January 30, 2015 Kingswood – Microscopic Wars (Album Review)
Hailing from Melbourne, Australia, Alternative Rock outfit Kingswood have been building a name for themselves over the course of the last decade. After playing gigs around Australia, several national festivals, and supporting mega acts like Grinspoon, The Living End, and the mighty U.S. hard rockers, Aerosmith, Kingswood received critical acclaim after releasing their single “Ohio” from their 2013 Deluxe EP Change Of Heart. Lead by Fergus Linacre (vocals), Jeremy “Mango” Hunter (bass/vocals), Justin Debincrat (drums/vocals), and Alex Laksa (guitar/vocals), the band finally released their full-length debut titled Microscopic Wars in 2014 via Dew Process Label. Recorded at Blackbird Studios in Nashville, Tennessee and produced by Grammy Award winning producer/engineer Vance Powell, (The Raconteurs, Jack White), Microscopic Wars was recently nominated against music heavy weights Jimmy Barnes, Angus & Julia Stone, Ball Park Music, and Dan Sultan for Best Rock Album at the Australian Aria Awards. With that said, this release has been long awaited by fans of the quartet.
Opening with “All Too Much,” the album starts off with a bang and immediately grabs the attention of the listener. The thumping snare by Debincrat and crunching guitars of Laksa make this track chug along like a steam train until it reaches its station and then slows down for a Prog-Rock style chorus before revving back up for the verse. Next is the the first single titled “Sucker Punch,” an up-tempo song that has the rhythm section taking the lead with a gutsy, wandering bass groove and harmonious vocal melodies where Linacre asks, “Tell me what you’d do for love, show me what you’d do, my love.” Then it is into “ICFTYDLM (I Can Feel You That You Don’t Love Me),” which features a mellow, bluesy bass guitar rhythm and some spooky 1970s synth that listeners could easily find themselves humming along with. Here an ultra clean lead guitar solo carries the vocals over into an expert synth solo. The second single, “Micro Wars,” picks up the driving beat again with Laksa showing his chops. The textures of the guitar have a John Frusciante feel, and the song is accompanied by a ten minute mini video clip that is well-worth seeing. The lyrics, which are romantic and sad, are complemented by the aching melody line and Linacre’s timbre.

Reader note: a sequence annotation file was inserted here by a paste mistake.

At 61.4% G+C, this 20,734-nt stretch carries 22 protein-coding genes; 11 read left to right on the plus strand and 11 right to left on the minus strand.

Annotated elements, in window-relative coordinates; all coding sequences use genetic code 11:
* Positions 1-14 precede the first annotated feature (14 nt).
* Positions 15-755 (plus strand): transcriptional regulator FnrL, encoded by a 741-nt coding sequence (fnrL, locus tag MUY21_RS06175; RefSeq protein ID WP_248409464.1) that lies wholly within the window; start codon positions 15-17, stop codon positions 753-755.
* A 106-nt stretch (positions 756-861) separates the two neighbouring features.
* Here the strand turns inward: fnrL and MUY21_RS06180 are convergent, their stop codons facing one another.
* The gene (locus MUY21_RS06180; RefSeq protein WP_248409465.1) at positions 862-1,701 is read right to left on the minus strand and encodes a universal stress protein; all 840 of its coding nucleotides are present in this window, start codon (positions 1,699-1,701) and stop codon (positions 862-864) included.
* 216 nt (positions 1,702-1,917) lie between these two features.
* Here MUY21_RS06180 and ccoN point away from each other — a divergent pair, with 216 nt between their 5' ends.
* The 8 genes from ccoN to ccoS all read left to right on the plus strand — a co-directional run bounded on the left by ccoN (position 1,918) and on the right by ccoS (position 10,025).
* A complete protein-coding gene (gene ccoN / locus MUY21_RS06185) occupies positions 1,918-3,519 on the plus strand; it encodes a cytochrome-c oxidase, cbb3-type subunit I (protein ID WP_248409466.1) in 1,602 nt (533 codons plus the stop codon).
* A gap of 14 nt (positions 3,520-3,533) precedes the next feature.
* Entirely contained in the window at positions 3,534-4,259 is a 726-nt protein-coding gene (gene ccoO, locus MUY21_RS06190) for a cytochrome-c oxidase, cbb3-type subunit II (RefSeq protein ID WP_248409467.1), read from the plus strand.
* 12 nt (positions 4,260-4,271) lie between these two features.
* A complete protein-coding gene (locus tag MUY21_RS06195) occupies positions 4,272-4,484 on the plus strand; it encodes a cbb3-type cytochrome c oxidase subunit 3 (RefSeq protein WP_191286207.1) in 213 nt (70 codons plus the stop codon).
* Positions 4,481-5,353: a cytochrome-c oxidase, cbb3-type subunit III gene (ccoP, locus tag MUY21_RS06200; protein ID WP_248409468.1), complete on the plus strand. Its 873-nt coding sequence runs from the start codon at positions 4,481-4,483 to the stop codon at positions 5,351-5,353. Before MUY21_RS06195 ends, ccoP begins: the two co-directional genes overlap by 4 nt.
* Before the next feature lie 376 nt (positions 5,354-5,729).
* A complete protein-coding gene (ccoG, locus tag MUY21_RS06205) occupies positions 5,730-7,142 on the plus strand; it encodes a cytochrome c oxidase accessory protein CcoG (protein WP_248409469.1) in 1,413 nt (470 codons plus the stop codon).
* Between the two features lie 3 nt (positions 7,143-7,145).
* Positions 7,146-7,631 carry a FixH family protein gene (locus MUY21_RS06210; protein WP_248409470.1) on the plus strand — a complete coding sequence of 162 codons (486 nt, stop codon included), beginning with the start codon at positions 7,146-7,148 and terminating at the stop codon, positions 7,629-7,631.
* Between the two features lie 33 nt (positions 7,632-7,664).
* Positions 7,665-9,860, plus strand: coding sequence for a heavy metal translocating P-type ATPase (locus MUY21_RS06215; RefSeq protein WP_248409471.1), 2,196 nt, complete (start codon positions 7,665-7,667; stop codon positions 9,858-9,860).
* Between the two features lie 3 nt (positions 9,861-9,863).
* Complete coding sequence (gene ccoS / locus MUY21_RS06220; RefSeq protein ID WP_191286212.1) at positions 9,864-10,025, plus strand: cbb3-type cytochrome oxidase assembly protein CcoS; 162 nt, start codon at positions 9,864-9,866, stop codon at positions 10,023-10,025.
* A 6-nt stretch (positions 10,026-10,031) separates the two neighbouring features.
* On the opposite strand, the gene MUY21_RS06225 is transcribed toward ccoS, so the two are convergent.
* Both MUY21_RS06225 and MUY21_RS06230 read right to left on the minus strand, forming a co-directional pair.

The song “So Long” follows with a late-night Jazz club ambiance. Here Linacre’s voices shines brightly as he croons the melody line vividly before Laksa breaks into a swift guitar solo. Next is “Ohio,” from the Change Of Heart EP, which features a rhythm-blues-rock vibe. “Ohio” begins with a quietly sung verse before the guitar fuzz takes over the chorus and the vocals become a scream, the song ending in a frenetic cacophony. Like a classic Rock record of yesteryear, “Hours” provides a short guitar and vocal a-capella interlude, breaking up the songs nicely before reconvening with “Side to Side.” This piece bangs and crashes, driving hard with bass notes guiding it to its crescendo. In “Tremor,” Linacre’s falsetto is a bold highlight, and he sounds reminiscent of a strong power ballad vocalist. Full of heart and melancholy, the listener is then swept forward into “Eye Of The Storm” which opens with lush piano and emotional vocals. This romantic Rock ballad takes the audience away on a sweet journey where Linacre’s voice strongly resembles the style of Maroon 5’s Adam Levine. On “She’s My Baby,” the band brings back the sound of Led Zeppelin and Wolfmother with feedback, Blues-rock guitar, an energetic tempo, high tenor vocals, and lyrical syntax. The formula is tried and true and works to perfection. “Piece By Piece” is performed in a minor key that has a Middle Eastern influenced melody vaguely familiar to Canadian Rock band The Tea Party. Tugging at the ears of the audience, the lyrical story of heartbreak continues in the most beautiful fashion on this piece. Then Microscopic Wars wraps up with “Chronos” which features a grinding sludge rock vibe with a lot of distorted guitar and grunge-like bass.
Microscopic Wars is an album to drive to or put on late at night to kick back and chill out with. It is full of warm bass riffs, strong drum beats, beautiful guitar licks, and stunning falsetto vocal harmonies. It is proof that the long wait for Kingswood’s debut was well worth it, and fans of unfiltered Rock-n-Roll should check it out. CrypticRock gives Microscopic Wars 5 out of 5 stars.